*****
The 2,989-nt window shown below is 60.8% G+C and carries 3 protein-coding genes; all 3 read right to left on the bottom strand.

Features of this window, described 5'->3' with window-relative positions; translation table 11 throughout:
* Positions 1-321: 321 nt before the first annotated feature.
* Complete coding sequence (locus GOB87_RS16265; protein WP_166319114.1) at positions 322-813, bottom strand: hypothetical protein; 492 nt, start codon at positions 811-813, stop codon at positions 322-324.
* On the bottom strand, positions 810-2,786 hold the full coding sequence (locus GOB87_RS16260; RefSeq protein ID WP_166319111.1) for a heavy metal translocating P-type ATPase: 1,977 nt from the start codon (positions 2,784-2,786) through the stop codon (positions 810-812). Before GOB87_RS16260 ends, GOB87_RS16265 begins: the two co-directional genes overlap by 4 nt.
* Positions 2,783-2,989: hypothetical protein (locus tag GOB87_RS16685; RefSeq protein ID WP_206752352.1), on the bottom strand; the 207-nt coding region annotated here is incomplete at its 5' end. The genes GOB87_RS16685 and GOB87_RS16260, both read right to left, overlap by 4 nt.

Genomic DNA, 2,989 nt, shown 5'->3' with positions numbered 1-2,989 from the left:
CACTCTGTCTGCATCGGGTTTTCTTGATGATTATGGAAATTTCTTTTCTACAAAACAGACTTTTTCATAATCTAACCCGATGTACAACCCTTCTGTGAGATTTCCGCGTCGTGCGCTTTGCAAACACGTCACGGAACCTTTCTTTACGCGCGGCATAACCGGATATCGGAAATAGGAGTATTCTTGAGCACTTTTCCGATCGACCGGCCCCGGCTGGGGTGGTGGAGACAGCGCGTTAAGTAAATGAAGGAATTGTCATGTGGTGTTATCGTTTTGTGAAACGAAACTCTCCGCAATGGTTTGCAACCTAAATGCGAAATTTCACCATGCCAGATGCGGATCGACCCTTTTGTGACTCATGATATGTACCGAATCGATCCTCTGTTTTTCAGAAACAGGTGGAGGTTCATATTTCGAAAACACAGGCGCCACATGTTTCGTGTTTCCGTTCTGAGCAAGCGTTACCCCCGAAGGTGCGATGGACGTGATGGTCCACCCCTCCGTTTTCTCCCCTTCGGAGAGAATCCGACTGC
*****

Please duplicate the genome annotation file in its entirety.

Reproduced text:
The 2,989-nt window shown below is 60.8% G+C and carries 3 protein-coding genes; all 3 read right to left on the bottom strand.

Features of this window, described 5'->3' with window-relative positions; translation table 11 throughout:
* Positions 1-321: 321 nt before the first annotated feature.
* Complete coding sequence (locus GOB87_RS16265; protein WP_166319114.1) at positions 322-813, bottom strand: hypothetical protein; 492 nt, start codon at positions 811-813, stop codon at positions 322-324.
* On the bottom strand, positions 810-2,786 hold the full coding sequence (locus GOB87_RS16260; RefSeq protein ID WP_166319111.1) for a heavy metal translocating P-type ATPase: 1,977 nt from the start codon (positions 2,784-2,786) through the stop codon (positions 810-812). Before GOB87_RS16260 ends, GOB87_RS16265 begins: the two co-directional genes overlap by 4 nt.
* Positions 2,783-2,989: hypothetical protein (locus tag GOB87_RS16685; RefSeq protein ID WP_206752352.1), on the bottom strand; the 207-nt coding region annotated here is incomplete at its 5' end. The genes GOB87_RS16685 and GOB87_RS16260, both read right to left, overlap by 4 nt.

Genomic DNA, 2,989 nt, shown 5'->3' with positions numbered 1-2,989 from the left:
CACTCTGTCTGCATCGGGTTTTCTTGATGATTATGGAAATTTCTTTTCTACAAAACAGACTTTTTCATAATCTAACCCGATGTACAACCCTTCTGTGAGATTTCCGCGTCGTGCGCTTTGCAAACACGTCACGGAACCTTTCTTTACGCGCGGCATAACCGGATATCGGAAATAGGAGTATTCTTGAGCACTTTTCCGATCGACCGGCCCCGGCTGGGGTGGTGGAGACAGCGCGTTAAGTAAATGAAGGAATTGTCATGTGGTGTTATCGTTTTGTGAAACGAAACTCTCCGCAATGGTTTGCAACCTAAATGCGAAATTTCACCATGCCAGATGCGGATCGACCCTTTTGTGACTCATGATATGTACCGAATCGATCCTCTGTTTTTCAGAAACAGGTGGAGGTTCATATTTCGAAAACACAGGCGCCACATGTTTCGTGTTTCCGTTCTGAGCAAGCGTTACCCCCGAAGGTGCGATGGACGTGATGGTCCACCCCTCCGTTTTCTCCCCTTCGGAGAGAATCCGACTGC